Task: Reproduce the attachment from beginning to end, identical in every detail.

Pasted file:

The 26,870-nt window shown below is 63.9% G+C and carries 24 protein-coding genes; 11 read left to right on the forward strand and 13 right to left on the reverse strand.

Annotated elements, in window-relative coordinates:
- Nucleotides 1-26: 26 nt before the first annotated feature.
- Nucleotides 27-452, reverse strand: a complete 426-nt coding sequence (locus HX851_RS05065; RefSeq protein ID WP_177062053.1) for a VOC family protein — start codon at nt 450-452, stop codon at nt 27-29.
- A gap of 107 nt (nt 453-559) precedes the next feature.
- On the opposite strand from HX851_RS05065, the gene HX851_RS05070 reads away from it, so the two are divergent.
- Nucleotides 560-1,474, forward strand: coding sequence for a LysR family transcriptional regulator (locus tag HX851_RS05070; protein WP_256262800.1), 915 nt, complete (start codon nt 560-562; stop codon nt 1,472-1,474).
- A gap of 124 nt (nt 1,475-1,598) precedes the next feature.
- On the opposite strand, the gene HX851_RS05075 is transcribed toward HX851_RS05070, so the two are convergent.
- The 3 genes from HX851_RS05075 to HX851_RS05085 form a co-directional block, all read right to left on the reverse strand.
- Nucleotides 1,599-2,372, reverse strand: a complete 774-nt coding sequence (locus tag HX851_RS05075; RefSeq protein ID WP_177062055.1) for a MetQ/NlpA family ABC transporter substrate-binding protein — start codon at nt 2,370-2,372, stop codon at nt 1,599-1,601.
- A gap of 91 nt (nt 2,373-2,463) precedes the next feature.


The 26,870-nt window shown below is 63.9% G+C and carries 24 protein-coding genes; 11 read left to right on the forward strand and 13 right to left on the reverse strand.

Annotated elements, in window-relative coordinates:
- Nucleotides 1-26: 26 nt before the first annotated feature.
- Nucleotides 27-452, reverse strand: a complete 426-nt coding sequence (locus HX851_RS05065; RefSeq protein ID WP_177062053.1) for a VOC family protein — start codon at nt 450-452, stop codon at nt 27-29.
- A gap of 107 nt (nt 453-559) precedes the next feature.
- On the opposite strand from HX851_RS05065, the gene HX851_RS05070 reads away from it, so the two are divergent.
- Nucleotides 560-1,474, forward strand: coding sequence for a LysR family transcriptional regulator (locus tag HX851_RS05070; protein WP_256262800.1), 915 nt, complete (start codon nt 560-562; stop codon nt 1,472-1,474).
- A gap of 124 nt (nt 1,475-1,598) precedes the next feature.
- On the opposite strand, the gene HX851_RS05075 is transcribed toward HX851_RS05070, so the two are convergent.
- The 3 genes from HX851_RS05075 to HX851_RS05085 form a co-directional block, all read right to left on the reverse strand.
- Nucleotides 1,599-2,372, reverse strand: a complete 774-nt coding sequence (locus tag HX851_RS05075; RefSeq protein ID WP_177062055.1) for a MetQ/NlpA family ABC transporter substrate-binding protein — start codon at nt 2,370-2,372, stop codon at nt 1,599-1,601.
- A gap of 91 nt (nt 2,373-2,463) precedes the next feature.